Let Earth Receive Her King

One of my favorite carols is Joy to the World.  There’s a line in that song, ” let earth receive her king.”

Easier said than done.  To receive the king you have to quit trying to be king.

The human condition is competitive and self-serving.   This is never more visible than when it is seen in the raw emotions of a child.

There is a story that Dr. James Dobson tells  of a 9 year old boy who had just been beaten by his 8 year old brother in a race.  He sent his younger sibling the following letter:

Dear Jim,

     I am the greatest and you’re the baddest. And I can beat everybody in a race and you can’t beat anybody in a race. I’m the smartest and you’re the dumbest. I’m the best sport player and you’re the baddest sport player. And you’re also a hog. I can beat anybody up. And that’s the truth. And that’s the end of this story.

                                                                             Yours Truly,


Nobody likes to lose.

I grew up in a gang of boys and the desire to be number one was sometimes at a fever.  We went to war. Over ping pong, monopoly, football, baseball, everything. Winning a ping pong game at the Dye house could be hazardous to your health. You’d better duck because the paddle of the loser would sometimes be sailing at your head.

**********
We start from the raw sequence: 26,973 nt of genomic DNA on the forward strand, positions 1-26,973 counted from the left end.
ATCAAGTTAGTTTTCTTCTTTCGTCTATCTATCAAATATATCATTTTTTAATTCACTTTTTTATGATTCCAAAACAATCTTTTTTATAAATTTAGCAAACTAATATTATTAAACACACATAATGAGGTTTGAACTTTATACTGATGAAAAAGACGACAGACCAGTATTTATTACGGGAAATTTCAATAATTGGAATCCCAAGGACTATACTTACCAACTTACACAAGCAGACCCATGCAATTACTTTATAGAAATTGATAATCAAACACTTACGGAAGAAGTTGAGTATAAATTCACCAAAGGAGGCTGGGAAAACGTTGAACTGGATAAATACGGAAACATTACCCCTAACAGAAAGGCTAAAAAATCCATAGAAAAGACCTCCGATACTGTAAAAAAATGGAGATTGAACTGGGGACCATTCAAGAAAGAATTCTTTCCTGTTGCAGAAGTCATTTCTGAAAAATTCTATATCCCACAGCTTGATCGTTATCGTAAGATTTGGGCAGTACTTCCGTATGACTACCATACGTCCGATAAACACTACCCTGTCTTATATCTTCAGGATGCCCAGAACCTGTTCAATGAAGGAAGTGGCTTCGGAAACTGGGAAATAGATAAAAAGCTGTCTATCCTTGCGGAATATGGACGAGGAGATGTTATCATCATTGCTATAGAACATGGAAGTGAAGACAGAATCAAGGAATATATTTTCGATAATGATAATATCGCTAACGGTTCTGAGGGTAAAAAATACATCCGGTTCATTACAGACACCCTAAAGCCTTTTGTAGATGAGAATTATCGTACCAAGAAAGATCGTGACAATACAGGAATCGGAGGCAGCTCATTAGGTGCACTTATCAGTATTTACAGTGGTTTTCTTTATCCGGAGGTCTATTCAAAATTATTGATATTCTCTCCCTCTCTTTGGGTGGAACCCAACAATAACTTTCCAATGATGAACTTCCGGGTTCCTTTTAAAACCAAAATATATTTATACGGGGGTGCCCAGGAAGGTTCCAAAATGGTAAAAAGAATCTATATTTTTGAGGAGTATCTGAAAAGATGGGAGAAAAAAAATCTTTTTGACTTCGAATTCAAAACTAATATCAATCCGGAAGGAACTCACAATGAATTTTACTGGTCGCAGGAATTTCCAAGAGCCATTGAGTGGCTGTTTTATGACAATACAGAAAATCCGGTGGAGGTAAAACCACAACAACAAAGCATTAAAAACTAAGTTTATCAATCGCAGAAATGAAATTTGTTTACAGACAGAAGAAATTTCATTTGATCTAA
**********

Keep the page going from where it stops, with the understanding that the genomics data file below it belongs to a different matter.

We wanted to be number one.  It was in our nature.  We don’t want to serve, we want to BE served.  And, so there is the rub when it comes to Christmas. God himself was coming to be king.

This is good news now, but it wasn’t then.

Matthew 2:2 “Where is He who has been born King of the Jews? For we saw His star in the east, and have come to worship Him.”

Notice the response.  It wasn’t joy.  It was high anxiety.

3 And when Herod the king heard it, he was troubled, and all Jerusalem with him.

If there was a new king then the old king felt threatened.  And you just didn’t threaten king Herod.  All Jerusalem was troubled with him.

In 35 BC,  Herod’s 17 year old brother in Law Aristobulus was so popular with the Jews that Herod feared they might make him king.  Not long after that he drowned at a party.   There wasn’t sufficient evidence to indict Herod.

When he grew jealous of his wife he brought her up on charges of adultery.  She was executed.

In 29 BC Herod later executed Mariamne’s mother without a trial.

Next to go was his brother-in-law in 28 BC.  The charge was conspiracy.

7 BC he  executes his two of his three sons, and 4 BC executes his eldest son Antipater.

Herod was so cruel that the Austustus once exclaimed, “It’s safer to be Herod’s pig than his son.”

Herod wasn’t about to let this thing go quietly. When Herod was troubled, everyone was troubled. So Jerusalem was troubled.

Jesus came to a troubled world.  He came to be king.  We must set aside our desire to control and let Him be king.

To receive a king you have to stop trying to be one.

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